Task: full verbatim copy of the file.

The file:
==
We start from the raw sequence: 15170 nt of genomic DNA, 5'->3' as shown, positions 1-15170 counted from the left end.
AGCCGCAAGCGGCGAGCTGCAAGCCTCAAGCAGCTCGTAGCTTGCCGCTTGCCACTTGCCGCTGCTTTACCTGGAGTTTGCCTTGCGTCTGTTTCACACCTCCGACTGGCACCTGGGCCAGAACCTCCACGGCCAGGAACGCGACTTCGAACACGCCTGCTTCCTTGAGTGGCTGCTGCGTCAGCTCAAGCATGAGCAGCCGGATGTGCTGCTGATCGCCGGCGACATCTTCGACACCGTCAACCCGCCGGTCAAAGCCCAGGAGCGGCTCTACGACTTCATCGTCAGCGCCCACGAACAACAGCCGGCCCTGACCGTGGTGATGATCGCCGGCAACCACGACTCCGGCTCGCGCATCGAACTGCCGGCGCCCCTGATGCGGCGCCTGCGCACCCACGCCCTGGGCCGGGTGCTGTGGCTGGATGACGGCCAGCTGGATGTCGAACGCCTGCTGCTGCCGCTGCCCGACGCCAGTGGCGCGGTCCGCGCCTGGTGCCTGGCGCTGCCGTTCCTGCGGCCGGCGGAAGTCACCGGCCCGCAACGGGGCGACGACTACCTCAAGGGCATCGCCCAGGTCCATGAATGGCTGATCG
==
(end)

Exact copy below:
We start from the raw sequence: 15170 nt of genomic DNA, 5'->3' as shown, positions 1-15170 counted from the left end.
AGCCGCAAGCGGCGAGCTGCAAGCCTCAAGCAGCTCGTAGCTTGCCGCTTGCCACTTGCCGCTGCTTTACCTGGAGTTTGCCTTGCGTCTGTTTCACACCTCCGACTGGCACCTGGGCCAGAACCTCCACGGCCAGGAACGCGACTTCGAACACGCCTGCTTCCTTGAGTGGCTGCTGCGTCAGCTCAAGCATGAGCAGCCGGATGTGCTGCTGATCGCCGGCGACATCTTCGACACCGTCAACCCGCCGGTCAAAGCCCAGGAGCGGCTCTACGACTTCATCGTCAGCGCCCACGAACAACAGCCGGCCCTGACCGTGGTGATGATCGCCGGCAACCACGACTCCGGCTCGCGCATCGAACTGCCGGCGCCCCTGATGCGGCGCCTGCGCACCCACGCCCTGGGCCGGGTGCTGTGGCTGGATGACGGCCAGCTGGATGTCGAACGCCTGCTGCTGCCGCTGCCCGACGCCAGTGGCGCGGTCCGCGCCTGGTGCCTGGCGCTGCCGTTCCTGCGGCCGGCGGAAGTCACCGGCCCGCAACGGGGCGACGACTACCTCAAGGGCATCGCCCAGGTCCATGAATGGCTGATCG